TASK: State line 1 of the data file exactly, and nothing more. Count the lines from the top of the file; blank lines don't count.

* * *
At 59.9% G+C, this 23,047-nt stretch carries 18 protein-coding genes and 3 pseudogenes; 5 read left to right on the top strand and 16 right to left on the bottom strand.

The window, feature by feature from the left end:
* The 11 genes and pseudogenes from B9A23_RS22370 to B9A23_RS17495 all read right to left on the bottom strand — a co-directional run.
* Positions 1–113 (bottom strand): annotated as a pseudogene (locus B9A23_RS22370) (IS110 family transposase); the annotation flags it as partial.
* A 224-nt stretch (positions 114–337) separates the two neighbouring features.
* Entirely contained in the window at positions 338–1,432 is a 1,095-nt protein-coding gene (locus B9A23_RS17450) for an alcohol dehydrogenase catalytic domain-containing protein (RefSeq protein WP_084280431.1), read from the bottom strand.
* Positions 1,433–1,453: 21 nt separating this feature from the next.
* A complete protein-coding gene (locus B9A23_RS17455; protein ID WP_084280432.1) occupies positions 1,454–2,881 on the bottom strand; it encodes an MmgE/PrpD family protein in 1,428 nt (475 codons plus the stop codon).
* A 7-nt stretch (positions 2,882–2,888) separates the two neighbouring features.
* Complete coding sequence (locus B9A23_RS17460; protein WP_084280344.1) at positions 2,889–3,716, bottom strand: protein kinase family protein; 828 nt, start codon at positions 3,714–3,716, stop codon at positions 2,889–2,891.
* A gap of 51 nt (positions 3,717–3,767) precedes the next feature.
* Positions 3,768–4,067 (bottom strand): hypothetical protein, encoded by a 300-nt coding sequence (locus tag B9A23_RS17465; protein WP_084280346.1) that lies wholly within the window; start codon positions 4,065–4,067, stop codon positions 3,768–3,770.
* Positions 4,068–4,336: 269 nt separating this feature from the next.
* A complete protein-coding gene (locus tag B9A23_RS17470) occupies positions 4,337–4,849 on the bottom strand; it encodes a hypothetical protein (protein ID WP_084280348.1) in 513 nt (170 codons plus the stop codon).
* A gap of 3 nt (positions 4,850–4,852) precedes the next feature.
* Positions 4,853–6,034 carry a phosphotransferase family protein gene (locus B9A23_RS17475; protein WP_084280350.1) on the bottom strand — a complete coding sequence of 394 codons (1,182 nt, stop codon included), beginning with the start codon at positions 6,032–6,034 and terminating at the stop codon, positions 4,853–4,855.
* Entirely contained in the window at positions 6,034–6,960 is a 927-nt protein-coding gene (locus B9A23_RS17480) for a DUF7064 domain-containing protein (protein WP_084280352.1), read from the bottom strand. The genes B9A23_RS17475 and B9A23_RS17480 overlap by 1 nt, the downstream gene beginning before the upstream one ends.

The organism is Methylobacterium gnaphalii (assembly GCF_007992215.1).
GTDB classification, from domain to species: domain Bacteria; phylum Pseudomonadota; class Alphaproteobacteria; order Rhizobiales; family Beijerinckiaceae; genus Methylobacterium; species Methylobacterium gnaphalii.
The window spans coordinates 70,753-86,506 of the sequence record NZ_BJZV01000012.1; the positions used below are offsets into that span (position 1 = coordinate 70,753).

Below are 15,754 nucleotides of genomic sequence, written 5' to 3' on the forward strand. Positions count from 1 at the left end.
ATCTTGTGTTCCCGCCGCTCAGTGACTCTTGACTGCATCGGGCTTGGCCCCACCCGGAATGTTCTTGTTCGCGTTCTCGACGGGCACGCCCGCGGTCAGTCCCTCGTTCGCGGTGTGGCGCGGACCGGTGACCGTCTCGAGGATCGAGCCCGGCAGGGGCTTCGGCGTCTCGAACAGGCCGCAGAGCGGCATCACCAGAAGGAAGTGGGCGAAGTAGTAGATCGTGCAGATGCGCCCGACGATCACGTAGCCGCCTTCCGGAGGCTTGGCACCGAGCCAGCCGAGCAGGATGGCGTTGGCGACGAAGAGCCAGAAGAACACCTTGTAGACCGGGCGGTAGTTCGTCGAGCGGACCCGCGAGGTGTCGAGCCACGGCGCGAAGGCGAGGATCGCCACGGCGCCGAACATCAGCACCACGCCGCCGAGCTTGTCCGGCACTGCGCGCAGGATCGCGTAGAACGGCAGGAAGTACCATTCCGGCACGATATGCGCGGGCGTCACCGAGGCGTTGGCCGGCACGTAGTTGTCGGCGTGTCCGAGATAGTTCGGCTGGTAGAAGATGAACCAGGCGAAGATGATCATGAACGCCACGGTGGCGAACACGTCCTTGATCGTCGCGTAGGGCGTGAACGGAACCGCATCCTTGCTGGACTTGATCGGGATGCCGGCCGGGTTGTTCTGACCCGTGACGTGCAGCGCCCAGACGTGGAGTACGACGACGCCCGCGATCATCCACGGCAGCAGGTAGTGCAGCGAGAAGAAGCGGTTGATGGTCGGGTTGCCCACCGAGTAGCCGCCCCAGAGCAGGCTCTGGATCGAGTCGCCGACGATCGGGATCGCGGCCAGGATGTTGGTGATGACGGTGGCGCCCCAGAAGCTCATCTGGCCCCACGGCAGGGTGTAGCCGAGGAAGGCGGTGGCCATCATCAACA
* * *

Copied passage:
At 59.9% G+C, this 23,047-nt stretch carries 18 protein-coding genes and 3 pseudogenes; 5 read left to right on the top strand and 16 right to left on the bottom strand.